Inside the Mormon Temple

May 28, 2009 by  
Filed under About Temples

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An endowment room in the Oquirrh Temple

Because temples are sacred, and members of The Church of Jesus Christ of Latter-day Saints speak very little about what goes on inside, people are curious about the rooms and activities inside Mormon temples.  Open houses are held before temples are dedicated and sanctified as houses of the Lord.  Thousands attend these open houses to tour and learn about Mormon temples.  However, many people will never have that opportunity.  This article will be a mini-tour of the Oquirrh Mountain Utah Mormon Temple, which opened summer, 2009.  We’ll begin outside the temple, at the main entrance.

On the exterior of the temple are engraved the words “Holiness to the Lord.”  The gardens are meant to inspire and bless those who walk through them, and anyone is invited to do so.  The Lord’s spirit can be felt in these gardens, but even more so inside the temple.  Atop the temple spire is a statue of the Angel Moroni.  Moroni was the last prophet to write in the Book of Mormon.  He visited Joseph Smith as a resurrected being and informed Joseph that the time had fully come when the words of Malachi would be fulfilled; that is, that the hearts of the children would turn to their fathers, and the hearts of the fathers to the children.  This is the purpose of temples: to bind families together for eternity in the kingdom of God.

When one enters the temple, there is a spacious entry area with a waiting room, and sometimes a quiet room where families with young children can wait without disturbing others.  There is usually a stairway downstairs to the baptistry from here.  As one proceeds to enter the temple, there is a recommend desk, where one’s temple recommend is checked.  The recommend is a small slip of paper certifying that the member has been interviewed by his or her bishop and stake president and found worthy to attend the temple.  Mormons who are temple-worthy are active in their congregations and serve in their callings (or voluntary service positions) as they are asked by their leaders.  They pay a full tithe (10% of one’s income) and live the “Word of Wisdom” by avoiding the use of tobacco, alcohol, coffee, and tea.  They are morally clean and honest in their dealings with their fellow men.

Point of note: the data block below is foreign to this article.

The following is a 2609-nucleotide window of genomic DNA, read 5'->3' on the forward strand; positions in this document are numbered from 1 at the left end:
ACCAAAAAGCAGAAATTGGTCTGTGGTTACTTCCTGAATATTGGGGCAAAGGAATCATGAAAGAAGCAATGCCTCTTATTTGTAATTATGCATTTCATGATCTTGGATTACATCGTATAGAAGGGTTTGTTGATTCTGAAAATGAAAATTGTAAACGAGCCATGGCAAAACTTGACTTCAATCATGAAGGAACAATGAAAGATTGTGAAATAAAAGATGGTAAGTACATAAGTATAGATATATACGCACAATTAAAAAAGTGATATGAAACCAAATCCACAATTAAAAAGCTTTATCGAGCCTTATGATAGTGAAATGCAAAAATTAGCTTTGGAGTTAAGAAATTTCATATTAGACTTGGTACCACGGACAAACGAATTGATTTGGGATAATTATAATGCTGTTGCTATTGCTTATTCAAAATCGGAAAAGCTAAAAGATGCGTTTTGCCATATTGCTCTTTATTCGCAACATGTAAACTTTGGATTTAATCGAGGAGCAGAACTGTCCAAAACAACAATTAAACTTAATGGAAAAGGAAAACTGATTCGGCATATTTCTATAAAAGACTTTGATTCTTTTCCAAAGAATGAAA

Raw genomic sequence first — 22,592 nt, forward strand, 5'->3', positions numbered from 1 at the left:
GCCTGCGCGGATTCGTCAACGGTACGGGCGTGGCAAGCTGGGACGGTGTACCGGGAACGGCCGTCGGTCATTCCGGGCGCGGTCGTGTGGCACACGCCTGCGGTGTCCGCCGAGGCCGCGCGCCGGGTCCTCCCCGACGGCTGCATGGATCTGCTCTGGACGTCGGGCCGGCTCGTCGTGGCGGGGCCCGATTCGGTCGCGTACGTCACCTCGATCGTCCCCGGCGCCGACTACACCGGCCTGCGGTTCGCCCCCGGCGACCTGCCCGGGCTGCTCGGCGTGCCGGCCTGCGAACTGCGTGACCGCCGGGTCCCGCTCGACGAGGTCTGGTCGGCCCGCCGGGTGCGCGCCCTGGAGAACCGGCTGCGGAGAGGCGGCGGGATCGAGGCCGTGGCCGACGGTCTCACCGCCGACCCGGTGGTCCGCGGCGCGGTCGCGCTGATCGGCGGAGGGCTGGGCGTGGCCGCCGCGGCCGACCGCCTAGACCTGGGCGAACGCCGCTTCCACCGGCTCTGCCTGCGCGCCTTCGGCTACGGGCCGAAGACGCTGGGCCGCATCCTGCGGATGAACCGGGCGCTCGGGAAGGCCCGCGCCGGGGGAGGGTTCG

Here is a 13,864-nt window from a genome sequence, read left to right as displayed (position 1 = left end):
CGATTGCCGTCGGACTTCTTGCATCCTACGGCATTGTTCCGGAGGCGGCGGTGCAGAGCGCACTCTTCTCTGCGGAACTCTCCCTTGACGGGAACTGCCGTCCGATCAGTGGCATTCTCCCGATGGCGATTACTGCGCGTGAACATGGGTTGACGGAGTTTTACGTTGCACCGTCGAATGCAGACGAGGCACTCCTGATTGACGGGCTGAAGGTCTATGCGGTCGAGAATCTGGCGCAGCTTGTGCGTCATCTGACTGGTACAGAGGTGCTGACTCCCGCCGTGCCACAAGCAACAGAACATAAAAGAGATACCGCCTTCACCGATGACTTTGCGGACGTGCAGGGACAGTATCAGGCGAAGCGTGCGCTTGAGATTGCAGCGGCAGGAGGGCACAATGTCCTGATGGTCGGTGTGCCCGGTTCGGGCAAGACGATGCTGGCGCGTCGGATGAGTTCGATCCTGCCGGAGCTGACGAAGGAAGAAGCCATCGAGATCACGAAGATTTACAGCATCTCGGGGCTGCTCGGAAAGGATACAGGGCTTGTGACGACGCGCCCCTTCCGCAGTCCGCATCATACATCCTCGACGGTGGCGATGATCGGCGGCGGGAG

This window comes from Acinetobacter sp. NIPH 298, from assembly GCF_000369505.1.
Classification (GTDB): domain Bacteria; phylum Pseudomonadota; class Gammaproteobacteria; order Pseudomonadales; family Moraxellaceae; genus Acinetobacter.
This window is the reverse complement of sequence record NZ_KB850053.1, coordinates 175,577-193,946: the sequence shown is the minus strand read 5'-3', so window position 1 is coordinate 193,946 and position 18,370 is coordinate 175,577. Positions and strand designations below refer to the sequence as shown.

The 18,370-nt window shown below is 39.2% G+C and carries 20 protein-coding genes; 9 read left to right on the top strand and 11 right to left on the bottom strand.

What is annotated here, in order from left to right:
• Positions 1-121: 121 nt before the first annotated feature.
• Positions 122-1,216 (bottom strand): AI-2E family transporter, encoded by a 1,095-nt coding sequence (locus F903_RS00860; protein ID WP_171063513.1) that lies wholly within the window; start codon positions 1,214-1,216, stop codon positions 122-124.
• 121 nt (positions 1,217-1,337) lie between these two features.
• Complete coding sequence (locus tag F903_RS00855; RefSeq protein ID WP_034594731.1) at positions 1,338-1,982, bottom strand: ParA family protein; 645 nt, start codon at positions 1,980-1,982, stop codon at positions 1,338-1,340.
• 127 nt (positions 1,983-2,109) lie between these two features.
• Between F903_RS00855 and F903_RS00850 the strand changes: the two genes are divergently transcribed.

As one passes by the recommend desk, there is usually another waiting area.  Past this area are dressing rooms (one for men and one for women), a “family file” office to help visitors with preparing family names for temple ordinances, and a desk with temple clothing available to those who need it.  In all these areas, there are temple workers dressed in white, who volunteer their time to help the patrons (members) who come to the temple.

When a patron arrives to perform an “endowment,” he or she goes first to the dressing room to change into white clothing, and then to an endowment room, which is like a very small auditorium.  There, the story of the creation is recounted and instruction is given to enable those attending to feel God’s love and empowering spirit in their lives.  Those taking part make covenants to keep the commandments of God and to follow the Savior Jesus Christ.

Sometimes endowment rooms, sealing rooms and offices are upstairs, and there is a staircase (and elevators) for access to those rooms.  An endowment session takes about 90 minutes, and in most temples a session begins every 30 minutes.  This depends on how many patrons typically attend, and how many endowment rooms there are.  Some temples open very early in the morning to accommodate patrons’ schedules, and some even stay open very late at night on occasion.

This photograph is taken from the front of an endowment room.   An officiator stands behind the altar, facing the seated patrons.  Behind him is a small movie screen for instructional purposes, and a curtain, through which one may enter the celestial room of the temple.  Entering the celestial room is the culmination of the endowment, and is symbolic of entering the kingdom of God.